The Spring Football League of 2000

 

The Regional Football League of 2001

 

All American Football League of 2007

 

The A11FL of 2014

 

And the recent glut since 2014 like MLFB, American Spring Football League and different but also stillborn Spring League of America Football.

 

20,000/game won't cover expenses, ever.

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4 hours ago, Ferdinand Cesarano said:

I don't get the talk about the weather.  This is football and not baseball we're talking about, right? In football the weather doesn't matter.  Indeed, some people prefer to watch football in the snow and the cold. (The techinical term for such people is "nutcases"; but they exist in abundance.)

As long as it's not snow by the foot that makes travel impossible, winter weather is not an issue. If some new league fails, it will fail for reasons having nothing to do with the weather.

 

Nobody is going to watch mediocre football played by teams they have no attachment to in freezing weather or in sleet or snow, which is extremely common in February,  (hell we just had a N’oreaster yesterday and it’s late March.).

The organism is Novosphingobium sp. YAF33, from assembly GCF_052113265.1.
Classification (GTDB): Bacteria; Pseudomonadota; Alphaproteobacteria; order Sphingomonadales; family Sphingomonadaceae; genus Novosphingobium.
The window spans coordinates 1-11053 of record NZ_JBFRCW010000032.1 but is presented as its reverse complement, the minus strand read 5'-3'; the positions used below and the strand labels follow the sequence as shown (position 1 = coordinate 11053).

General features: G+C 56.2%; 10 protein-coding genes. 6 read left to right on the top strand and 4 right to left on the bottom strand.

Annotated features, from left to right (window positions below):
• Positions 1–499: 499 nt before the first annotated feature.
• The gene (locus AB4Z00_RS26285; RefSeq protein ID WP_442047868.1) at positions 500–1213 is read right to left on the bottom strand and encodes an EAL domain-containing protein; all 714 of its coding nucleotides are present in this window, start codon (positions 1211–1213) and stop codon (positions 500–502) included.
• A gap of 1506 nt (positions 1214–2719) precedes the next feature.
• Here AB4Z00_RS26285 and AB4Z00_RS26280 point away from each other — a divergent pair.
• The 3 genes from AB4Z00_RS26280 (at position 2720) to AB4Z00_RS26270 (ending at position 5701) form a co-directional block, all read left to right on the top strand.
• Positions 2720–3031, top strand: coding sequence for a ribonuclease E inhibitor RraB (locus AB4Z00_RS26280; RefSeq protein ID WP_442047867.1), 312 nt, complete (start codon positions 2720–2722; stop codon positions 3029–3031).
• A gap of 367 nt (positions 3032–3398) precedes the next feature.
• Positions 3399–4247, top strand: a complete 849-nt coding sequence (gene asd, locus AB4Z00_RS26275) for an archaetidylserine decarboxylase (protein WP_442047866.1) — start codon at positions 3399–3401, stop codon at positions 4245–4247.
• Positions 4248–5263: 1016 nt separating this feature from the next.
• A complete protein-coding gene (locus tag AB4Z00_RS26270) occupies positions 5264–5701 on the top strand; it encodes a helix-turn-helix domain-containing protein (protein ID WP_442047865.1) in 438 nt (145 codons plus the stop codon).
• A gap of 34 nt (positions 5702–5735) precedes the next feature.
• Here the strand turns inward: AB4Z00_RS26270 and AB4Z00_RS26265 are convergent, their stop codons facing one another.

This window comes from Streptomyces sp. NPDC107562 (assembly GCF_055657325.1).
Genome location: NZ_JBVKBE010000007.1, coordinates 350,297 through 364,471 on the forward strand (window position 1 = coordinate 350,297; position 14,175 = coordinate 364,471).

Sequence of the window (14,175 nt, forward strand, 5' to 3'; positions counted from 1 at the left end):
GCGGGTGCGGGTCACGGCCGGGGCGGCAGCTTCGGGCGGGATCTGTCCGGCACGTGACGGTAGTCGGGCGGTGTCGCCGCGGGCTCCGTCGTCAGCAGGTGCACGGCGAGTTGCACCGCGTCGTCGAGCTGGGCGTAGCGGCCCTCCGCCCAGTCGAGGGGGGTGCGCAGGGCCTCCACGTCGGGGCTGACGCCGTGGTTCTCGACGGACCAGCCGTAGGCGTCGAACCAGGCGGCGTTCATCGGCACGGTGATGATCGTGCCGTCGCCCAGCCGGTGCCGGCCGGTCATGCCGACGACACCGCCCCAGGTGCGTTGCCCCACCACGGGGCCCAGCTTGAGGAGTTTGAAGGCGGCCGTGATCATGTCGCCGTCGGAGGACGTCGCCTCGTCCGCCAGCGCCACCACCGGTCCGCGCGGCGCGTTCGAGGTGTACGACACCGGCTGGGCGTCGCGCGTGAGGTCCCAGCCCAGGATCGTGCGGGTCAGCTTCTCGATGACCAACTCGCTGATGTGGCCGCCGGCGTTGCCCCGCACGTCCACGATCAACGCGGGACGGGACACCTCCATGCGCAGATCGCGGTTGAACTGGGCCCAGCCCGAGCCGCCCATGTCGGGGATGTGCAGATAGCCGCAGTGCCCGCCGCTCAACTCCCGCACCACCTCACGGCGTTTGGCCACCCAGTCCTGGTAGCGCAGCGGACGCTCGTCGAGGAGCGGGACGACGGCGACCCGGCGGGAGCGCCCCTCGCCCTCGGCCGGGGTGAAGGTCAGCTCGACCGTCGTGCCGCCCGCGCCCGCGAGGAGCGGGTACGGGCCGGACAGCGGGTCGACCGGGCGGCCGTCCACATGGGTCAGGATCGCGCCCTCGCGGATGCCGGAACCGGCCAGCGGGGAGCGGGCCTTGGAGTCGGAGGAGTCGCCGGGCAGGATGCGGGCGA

20 hours ago, the admiral said:

Can you use your one allotted gorilla play on the daily double?

 

 Dumb question - why the hell wouldn’t you?  It makes it even tougher on the coaches since they’ll have to decide whether they want to blow the gorilla play early, or save it for a crucial conversion bet play. 

 

One thing is for sure - if a team loses and it didn’t use its gorilla play, that coach is going to get absolutely roasted. 

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I searched high and low for the original gorilla discussion and I couldn't find it.

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4 hours ago, gosioux76 said:

I'm not sure I understand why these leagues seem to always insist on playing in the spring. Is it a heat thing, that it's just too hot to play football in the summer? I don't get it.